Fundamental analysis in the case of a company is the study of the finances, competitive position, and management of the company in the context of its industry, markets, and the wider economy to arrive at an assessment of its inherent value. Through the understanding formed of the inherent value of the company, assessments of the value of financial instruments and derivatives issued by the company can also be derived. Fundamental analysis can also be used to assess the inherent value of fixed income financial assets.
I know that is a bit of a mouthful.
There are probably more user-friendly ways of explaining fundamental analysis. Like that it is all about getting deep into a company’s financial statements, and comparing how measures like ratios of one financial value to another compare with similar companies in the same line of business. This is the realm of price to earnings ratios, quick ratios, cash ratios, dividend cover, and all that good stuff.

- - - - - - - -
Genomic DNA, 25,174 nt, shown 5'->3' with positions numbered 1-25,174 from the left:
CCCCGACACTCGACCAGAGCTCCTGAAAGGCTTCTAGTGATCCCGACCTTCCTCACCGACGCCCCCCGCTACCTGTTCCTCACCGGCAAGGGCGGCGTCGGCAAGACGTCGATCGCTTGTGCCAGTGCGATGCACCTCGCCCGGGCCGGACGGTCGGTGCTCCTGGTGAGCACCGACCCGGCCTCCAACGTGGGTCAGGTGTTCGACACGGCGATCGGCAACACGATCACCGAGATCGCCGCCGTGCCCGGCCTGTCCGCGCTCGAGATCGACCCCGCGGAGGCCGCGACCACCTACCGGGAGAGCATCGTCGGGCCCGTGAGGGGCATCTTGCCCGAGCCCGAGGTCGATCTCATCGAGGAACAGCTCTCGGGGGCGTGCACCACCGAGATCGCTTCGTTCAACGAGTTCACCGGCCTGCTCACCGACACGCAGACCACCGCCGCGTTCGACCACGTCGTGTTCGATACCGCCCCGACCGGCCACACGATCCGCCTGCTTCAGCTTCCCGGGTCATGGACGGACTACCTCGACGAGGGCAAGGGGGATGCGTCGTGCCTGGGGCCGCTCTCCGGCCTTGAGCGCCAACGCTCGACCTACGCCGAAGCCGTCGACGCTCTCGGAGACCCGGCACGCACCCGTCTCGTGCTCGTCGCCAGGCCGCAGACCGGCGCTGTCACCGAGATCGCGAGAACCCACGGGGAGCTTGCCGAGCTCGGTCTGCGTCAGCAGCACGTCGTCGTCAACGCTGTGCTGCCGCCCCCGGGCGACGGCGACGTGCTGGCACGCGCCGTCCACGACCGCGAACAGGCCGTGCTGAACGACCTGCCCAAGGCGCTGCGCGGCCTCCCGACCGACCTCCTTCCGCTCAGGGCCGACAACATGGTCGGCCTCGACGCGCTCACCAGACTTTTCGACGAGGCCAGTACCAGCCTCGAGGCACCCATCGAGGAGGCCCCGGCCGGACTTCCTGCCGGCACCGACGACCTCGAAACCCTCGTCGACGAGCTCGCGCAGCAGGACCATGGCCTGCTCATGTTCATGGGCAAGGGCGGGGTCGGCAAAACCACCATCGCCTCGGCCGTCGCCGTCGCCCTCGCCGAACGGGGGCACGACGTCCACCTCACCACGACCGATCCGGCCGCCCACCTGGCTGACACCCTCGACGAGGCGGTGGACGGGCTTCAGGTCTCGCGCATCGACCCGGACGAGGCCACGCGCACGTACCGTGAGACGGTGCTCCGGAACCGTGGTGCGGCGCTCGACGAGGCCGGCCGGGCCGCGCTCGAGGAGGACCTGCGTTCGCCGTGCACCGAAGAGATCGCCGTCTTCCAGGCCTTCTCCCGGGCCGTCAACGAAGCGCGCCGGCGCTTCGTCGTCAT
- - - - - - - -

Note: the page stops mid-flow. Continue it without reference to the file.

You might be wondering whether you need an MBA in finance to really master fundamental analysis. That question reminds me of a saying that was common in offices years ago.
You don’t have to be crazy to work here, but it helps.
In a similar way, you don’t have to have an MBA in finance to get to grips with fundamental analysis but it certainly helps. Actually, on reflection, I could just as easily support the other side of that argument. Sometimes you can bury yourself too deeply in the minutiae of the financial intricacies of a company and miss the big picture.